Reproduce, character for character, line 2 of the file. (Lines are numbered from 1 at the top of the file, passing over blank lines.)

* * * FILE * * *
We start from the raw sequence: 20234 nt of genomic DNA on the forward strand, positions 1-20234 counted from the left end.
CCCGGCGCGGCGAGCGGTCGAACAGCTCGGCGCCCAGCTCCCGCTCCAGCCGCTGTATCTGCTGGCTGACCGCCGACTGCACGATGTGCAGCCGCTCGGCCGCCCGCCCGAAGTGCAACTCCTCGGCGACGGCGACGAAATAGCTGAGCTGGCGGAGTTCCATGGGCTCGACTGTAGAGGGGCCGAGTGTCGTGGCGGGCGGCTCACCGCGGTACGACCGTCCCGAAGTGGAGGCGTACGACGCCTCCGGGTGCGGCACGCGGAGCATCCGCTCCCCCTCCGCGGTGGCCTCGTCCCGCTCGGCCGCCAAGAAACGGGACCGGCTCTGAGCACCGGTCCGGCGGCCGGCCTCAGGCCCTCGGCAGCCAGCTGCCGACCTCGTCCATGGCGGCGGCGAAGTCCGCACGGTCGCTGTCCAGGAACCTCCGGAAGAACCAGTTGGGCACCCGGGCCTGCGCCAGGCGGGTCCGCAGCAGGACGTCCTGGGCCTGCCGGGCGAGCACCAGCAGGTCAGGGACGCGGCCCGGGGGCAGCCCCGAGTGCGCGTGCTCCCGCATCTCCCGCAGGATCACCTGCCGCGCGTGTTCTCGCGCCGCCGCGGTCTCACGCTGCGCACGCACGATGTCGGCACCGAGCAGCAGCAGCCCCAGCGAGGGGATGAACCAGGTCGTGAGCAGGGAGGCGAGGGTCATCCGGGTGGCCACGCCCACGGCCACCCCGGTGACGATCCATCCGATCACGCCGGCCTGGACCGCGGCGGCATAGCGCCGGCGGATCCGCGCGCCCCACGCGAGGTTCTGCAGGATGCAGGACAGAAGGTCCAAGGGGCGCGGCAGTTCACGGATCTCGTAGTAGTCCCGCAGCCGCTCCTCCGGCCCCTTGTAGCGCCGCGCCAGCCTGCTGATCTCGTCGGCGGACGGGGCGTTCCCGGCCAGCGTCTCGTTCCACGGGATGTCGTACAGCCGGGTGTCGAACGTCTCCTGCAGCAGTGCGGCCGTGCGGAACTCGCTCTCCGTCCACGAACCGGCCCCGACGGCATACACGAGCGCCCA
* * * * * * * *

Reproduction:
CCCGGCGCGGCGAGCGGTCGAACAGCTCGGCGCCCAGCTCCCGCTCCAGCCGCTGTATCTGCTGGCTGACCGCCGACTGCACGATGTGCAGCCGCTCGGCCGCCCGCCCGAAGTGCAACTCCTCGGCGACGGCGACGAAATAGCTGAGCTGGCGGAGTTCCATGGGCTCGACTGTAGAGGGGCCGAGTGTCGTGGCGGGCGGCTCACCGCGGTACGACCGTCCCGAAGTGGAGGCGTACGACGCCTCCGGGTGCGGCACGCGGAGCATCCGCTCCCCCTCCGCGGTGGCCTCGTCCCGCTCGGCCGCCAAGAAACGGGACCGGCTCTGAGCACCGGTCCGGCGGCCGGCCTCAGGCCCTCGGCAGCCAGCTGCCGACCTCGTCCATGGCGGCGGCGAAGTCCGCACGGTCGCTGTCCAGGAACCTCCGGAAGAACCAGTTGGGCACCCGGGCCTGCGCCAGGCGGGTCCGCAGCAGGACGTCCTGGGCCTGCCGGGCGAGCACCAGCAGGTCAGGGACGCGGCCCGGGGGCAGCCCCGAGTGCGCGTGCTCCCGCATCTCCCGCAGGATCACCTGCCGCGCGTGTTCTCGCGCCGCCGCGGTCTCACGCTGCGCACGCACGATGTCGGCACCGAGCAGCAGCAGCCCCAGCGAGGGGATGAACCAGGTCGTGAGCAGGGAGGCGAGGGTCATCCGGGTGGCCACGCCCACGGCCACCCCGGTGACGATCCATCCGATCACGCCGGCCTGGACCGCGGCGGCATAGCGCCGGCGGATCCGCGCGCCCCACGCGAGGTTCTGCAGGATGCAGGACAGAAGGTCCAAGGGGCGCGGCAGTTCACGGATCTCGTAGTAGTCCCGCAGCCGCTCCTCCGGCCCCTTGTAGCGCCGCGCCAGCCTGCTGATCTCGTCGGCGGACGGGGCGTTCCCGGCCAGCGTCTCGTTCCACGGGATGTCGTACAGCCGGGTGTCGAACGTCTCCTGCAGCAGTGCGGCCGTGCGGAACTCGCTCTCCGTCCACGAACCGGCCCCGACGGCATACACGAGCGCCCA